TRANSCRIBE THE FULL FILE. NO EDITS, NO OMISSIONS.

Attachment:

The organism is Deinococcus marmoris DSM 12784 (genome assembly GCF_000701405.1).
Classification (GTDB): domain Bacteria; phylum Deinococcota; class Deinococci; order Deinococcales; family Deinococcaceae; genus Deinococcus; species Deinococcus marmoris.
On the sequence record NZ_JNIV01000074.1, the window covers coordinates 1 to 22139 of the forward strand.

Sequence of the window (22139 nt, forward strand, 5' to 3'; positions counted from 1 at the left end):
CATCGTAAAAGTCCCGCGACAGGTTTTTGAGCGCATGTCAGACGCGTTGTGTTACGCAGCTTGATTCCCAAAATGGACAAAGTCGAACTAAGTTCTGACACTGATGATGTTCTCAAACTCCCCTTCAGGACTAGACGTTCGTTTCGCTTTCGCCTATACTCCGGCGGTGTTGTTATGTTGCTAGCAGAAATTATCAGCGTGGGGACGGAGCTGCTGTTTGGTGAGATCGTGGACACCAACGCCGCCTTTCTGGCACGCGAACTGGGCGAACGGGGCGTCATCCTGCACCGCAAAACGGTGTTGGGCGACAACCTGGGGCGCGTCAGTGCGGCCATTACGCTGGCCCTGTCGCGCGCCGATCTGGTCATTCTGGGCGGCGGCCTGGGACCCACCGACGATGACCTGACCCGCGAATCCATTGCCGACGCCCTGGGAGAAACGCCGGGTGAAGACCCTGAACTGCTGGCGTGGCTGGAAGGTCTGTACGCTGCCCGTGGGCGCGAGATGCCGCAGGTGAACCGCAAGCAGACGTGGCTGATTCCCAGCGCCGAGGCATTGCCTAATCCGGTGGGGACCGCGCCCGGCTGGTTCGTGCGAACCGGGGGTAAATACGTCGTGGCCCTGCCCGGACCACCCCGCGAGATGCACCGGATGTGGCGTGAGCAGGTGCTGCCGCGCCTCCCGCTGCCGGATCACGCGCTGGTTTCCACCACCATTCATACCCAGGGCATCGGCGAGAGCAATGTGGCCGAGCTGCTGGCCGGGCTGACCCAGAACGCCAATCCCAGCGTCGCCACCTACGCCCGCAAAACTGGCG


The organism is Deinococcus marmoris DSM 12784 (genome assembly GCF_000701405.1).
Classification (GTDB): domain Bacteria; phylum Deinococcota; class Deinococci; order Deinococcales; family Deinococcaceae; genus Deinococcus; species Deinococcus marmoris.
On the sequence record NZ_JNIV01000074.1, the window covers coordinates 1 to 22139 of the forward strand.

Sequence of the window (22139 nt, forward strand, 5' to 3'; positions counted from 1 at the left end):
CATCGTAAAAGTCCCGCGACAGGTTTTTGAGCGCATGTCAGACGCGTTGTGTTACGCAGCTTGATTCCCAAAATGGACAAAGTCGAACTAAGTTCTGACACTGATGATGTTCTCAAACTCCCCTTCAGGACTAGACGTTCGTTTCGCTTTCGCCTATACTCCGGCGGTGTTGTTATGTTGCTAGCAGAAATTATCAGCGTGGGGACGGAGCTGCTGTTTGGTGAGATCGTGGACACCAACGCCGCCTTTCTGGCACGCGAACTGGGCGAACGGGGCGTCATCCTGCACCGCAAAACGGTGTTGGGCGACAACCTGGGGCGCGTCAGTGCGGCCATTACGCTGGCCCTGTCGCGCGCCGATCTGGTCATTCTGGGCGGCGGCCTGGGACCCACCGACGATGACCTGACCCGCGAATCCATTGCCGACGCCCTGGGAGAAACGCCGGGTGAAGACCCTGAACTGCTGGCGTGGCTGGAAGGTCTGTACGCTGCCCGTGGGCGCGAGATGCCGCAGGTGAACCGCAAGCAGACGTGGCTGATTCCCAGCGCCGAGGCATTGCCTAATCCGGTGGGGACCGCGCCCGGCTGGTTCGTGCGAACCGGGGGTAAATACGTCGTGGCCCTGCCCGGACCACCCCGCGAGATGCACCGGATGTGGCGTGAGCAGGTGCTGCCGCGCCTCCCGCTGCCGGATCACGCGCTGGTTTCCACCACCATTCATACCCAGGGCATCGGCGAGAGCAATGTGGCCGAGCTGCTGGCCGGGCTGACCCAGAACGCCAATCCCAGCGTCGCCACCTACGCCCGCAAAACTGGCG